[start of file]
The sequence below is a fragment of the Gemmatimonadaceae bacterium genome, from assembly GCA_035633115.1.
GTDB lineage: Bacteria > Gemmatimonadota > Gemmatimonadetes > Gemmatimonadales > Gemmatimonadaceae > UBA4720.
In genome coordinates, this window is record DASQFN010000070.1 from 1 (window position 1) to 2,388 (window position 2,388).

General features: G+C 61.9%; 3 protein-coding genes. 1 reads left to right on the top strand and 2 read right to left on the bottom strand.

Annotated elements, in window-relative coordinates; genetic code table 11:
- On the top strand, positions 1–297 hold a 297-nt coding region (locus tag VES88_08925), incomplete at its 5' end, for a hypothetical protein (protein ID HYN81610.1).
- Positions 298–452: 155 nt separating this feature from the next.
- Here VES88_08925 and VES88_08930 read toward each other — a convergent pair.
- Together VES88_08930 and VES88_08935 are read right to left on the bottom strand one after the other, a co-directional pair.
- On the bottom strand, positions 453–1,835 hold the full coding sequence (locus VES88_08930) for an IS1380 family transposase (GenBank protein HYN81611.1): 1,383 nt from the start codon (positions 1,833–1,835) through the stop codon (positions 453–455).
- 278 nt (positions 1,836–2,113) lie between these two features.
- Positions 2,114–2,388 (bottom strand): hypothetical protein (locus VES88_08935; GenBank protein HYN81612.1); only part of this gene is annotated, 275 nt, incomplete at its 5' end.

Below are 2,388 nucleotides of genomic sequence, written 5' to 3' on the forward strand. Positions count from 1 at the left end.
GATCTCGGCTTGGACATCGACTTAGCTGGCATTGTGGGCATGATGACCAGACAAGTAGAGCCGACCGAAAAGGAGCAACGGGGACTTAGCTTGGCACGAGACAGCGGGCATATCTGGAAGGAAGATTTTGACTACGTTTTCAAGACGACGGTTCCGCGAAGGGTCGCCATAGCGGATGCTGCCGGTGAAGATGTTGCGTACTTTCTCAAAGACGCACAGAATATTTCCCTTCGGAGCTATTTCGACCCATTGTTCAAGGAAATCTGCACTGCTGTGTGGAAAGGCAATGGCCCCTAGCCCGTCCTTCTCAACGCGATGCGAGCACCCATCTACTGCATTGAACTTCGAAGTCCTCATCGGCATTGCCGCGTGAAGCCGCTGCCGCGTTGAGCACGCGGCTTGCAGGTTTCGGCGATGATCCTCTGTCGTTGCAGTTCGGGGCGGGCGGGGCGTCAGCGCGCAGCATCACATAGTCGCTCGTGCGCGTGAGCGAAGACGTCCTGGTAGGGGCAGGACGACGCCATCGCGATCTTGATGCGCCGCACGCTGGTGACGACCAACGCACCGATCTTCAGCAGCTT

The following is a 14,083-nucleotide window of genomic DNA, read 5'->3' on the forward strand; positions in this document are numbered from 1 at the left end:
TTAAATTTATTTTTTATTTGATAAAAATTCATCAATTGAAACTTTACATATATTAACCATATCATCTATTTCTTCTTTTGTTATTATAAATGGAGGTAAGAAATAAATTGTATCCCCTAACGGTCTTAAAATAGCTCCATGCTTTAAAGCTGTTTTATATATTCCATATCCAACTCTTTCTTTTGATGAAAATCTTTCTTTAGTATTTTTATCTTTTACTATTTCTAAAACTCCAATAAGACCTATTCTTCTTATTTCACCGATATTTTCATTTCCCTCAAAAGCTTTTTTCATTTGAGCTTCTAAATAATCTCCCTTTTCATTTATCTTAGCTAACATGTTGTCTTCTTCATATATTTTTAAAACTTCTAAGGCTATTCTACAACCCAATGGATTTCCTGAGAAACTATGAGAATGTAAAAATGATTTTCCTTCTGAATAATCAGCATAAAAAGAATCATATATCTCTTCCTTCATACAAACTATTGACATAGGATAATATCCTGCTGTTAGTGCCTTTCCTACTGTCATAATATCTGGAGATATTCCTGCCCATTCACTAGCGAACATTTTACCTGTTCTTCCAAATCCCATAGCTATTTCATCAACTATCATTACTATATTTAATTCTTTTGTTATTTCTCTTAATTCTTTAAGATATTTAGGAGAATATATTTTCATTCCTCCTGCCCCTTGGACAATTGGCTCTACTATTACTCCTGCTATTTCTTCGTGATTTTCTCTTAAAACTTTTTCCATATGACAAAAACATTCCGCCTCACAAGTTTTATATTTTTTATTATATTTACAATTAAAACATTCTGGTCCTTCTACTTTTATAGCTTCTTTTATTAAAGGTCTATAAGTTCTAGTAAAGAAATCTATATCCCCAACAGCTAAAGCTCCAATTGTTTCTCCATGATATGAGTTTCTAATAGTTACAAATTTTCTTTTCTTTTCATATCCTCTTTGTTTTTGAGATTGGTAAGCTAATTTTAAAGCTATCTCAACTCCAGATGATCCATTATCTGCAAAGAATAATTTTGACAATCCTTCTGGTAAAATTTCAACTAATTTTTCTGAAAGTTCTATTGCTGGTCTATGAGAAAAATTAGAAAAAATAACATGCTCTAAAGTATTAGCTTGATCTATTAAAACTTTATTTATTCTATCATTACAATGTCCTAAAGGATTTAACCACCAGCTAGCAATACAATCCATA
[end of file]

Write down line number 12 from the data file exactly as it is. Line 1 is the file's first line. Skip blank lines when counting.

- Positions 2,114–2,388 (bottom strand): hypothetical protein (locus VES88_08935; GenBank protein HYN81612.1); only part of this gene is annotated, 275 nt, incomplete at its 5' end.